NMFS refers the public to the Glacier Bay NP's application and the 2013 NMFS Marine Mammal Stock Assessment Report available online at: http://www.nmfs.noaa.gov/pr/sars/species.htm for further information on the biology and local distribution of these species.

Other Marine Mammals in the Proposed Action Area

Northern sea otters (Enhydra lutris kenyoni) and polar bears (Ursis maritimus) listed as threatened under the Endangered Species Act could occur in the proposed area. The U.S. Fish and Wildlife Service manages these species and we do not consider them further in this notice.

Potential Effects of the Specified Activities on Marine Mammals Back to Top

This section includes a summary and discussion of the ways that the types of stressors associated with the specified activity (e.g., motorboat operations and the presence of researchers) impact marine mammals (via observations or scientific studies). This section may include a discussion of known effects that do not rise to the level of an MMPA take (for example, with visual stimuli, we may include a discussion of studies of animals exhibiting no reaction to sound or exhibiting barely perceptible avoidance behaviors). This discussion may also include reactions that NMFS considers to rise to the level of a take.

NMFS intends to provide a background of potential effects of Glacier Bay NP's activities in this section. This section does not consider the specific manner in which the Glacier Bay NP would carry out the proposed activity, what mitigation measures the Glacier Bay NP would implement, and how either of those would shape the anticipated impacts from this specific activity. The “Estimated Take by Incidental Harassment” section later in this document will include a quantitative analysis of the number of individuals that we expect Glacier Bay NP to take during this activity. The “Negligible Impact Analysis” section will include the analysis of how this specific activity would impact marine mammals. NMFS will consider the content of the following sections: (1) Estimated Take by Incidental Harassment; (3) Proposed Mitigation; and (4) Anticipated Effects on Marine Mammal Habitat, to draw conclusions regarding the likely impacts of this activity on the reproductive success or survivorship of individuals—and from that consideration—the likely impacts of this activity on the affected marine mammal populations or stocks.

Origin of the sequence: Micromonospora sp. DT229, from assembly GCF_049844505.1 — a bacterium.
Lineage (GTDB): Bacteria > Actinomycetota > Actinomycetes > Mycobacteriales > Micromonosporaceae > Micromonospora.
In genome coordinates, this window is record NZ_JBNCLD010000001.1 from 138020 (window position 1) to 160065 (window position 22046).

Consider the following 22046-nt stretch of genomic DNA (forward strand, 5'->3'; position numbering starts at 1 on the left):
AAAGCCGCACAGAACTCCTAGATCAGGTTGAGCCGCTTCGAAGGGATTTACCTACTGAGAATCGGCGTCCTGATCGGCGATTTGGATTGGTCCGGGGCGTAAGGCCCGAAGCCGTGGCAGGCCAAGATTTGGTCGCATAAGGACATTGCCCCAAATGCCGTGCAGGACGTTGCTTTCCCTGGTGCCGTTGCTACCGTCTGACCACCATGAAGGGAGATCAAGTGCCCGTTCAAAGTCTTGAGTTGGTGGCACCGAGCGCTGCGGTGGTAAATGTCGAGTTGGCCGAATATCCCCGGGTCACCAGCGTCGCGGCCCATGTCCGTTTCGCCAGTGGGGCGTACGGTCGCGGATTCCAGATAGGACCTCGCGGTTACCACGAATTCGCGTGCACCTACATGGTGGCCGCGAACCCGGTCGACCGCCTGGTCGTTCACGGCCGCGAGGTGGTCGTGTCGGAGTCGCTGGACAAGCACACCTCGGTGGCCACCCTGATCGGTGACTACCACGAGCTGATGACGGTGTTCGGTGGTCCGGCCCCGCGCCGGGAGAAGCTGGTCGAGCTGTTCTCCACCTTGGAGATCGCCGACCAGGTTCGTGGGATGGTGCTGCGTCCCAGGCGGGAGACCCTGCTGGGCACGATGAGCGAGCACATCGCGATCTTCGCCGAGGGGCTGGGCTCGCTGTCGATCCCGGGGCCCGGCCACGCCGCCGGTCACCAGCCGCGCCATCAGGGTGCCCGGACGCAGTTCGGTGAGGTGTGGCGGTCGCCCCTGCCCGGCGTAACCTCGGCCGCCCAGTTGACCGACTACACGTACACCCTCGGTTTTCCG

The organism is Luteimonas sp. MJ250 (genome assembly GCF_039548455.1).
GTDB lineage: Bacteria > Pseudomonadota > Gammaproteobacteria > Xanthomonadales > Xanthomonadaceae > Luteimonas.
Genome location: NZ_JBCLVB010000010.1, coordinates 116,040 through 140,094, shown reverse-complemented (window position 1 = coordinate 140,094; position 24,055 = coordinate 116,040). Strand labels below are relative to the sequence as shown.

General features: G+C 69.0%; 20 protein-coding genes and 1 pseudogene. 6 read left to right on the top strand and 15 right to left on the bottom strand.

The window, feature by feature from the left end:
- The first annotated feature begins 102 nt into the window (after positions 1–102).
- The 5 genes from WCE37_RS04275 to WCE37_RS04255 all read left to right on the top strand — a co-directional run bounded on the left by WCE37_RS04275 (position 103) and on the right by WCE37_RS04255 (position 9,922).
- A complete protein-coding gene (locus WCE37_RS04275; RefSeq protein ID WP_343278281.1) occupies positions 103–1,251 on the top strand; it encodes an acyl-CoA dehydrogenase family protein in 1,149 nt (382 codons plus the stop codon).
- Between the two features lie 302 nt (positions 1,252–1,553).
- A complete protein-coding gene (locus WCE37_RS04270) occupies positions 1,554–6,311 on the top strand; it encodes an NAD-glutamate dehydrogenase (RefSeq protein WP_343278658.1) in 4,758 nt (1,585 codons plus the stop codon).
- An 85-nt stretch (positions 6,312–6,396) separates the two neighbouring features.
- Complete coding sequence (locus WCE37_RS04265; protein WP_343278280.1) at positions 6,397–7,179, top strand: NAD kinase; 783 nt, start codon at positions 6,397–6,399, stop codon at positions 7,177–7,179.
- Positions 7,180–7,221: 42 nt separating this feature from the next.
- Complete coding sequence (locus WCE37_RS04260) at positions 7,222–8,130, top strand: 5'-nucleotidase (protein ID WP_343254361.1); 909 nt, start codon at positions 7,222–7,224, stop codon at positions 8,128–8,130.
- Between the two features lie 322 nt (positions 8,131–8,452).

Acoustic Impacts

When considering the influence of various kinds of sound on the marine environment, it is necessary to understand that different kinds of marine life are sensitive to different frequencies of sound. Current data indicate that not all marine mammal species have equal hearing capabilities (Richardson et al., 1995; Southall et al., 1997; Wartzok and Ketten, 1999; Au and Hastings, 2008).

Southall et al. (2007) designated “functional hearing groups” for marine mammals based on available behavioral data; audiograms derived from auditory evoked potentials; anatomical modeling; and other data. Southall et al. (2007) also estimated the lower and upper frequencies of functional hearing for each group. However, animals are less sensitive to sounds at the outer edges of their functional hearing range and are more sensitive to a range of frequencies within the middle of their functional hearing range.

The functional groups applicable to this proposed survey and the associated frequencies are:

  • Low frequency cetaceans (13 species of mysticetes): Functional hearing estimates occur between approximately 7 Hertz (Hz) and 30 kHz (extended from 22 kHz based on data indicating that some mysticetes can hear above 22 kHz; Au et al., 2006; Lucifredi and Stein, 2007; Ketten and Mountain, 2009; Tubelli et al., 2012);
  • Mid-frequency cetaceans (32 species of dolphins, six species of larger toothed whales, and 19 species of beaked and bottlenose whales): Functional hearing estimates occur between approximately 150 Hz and 160 kHz;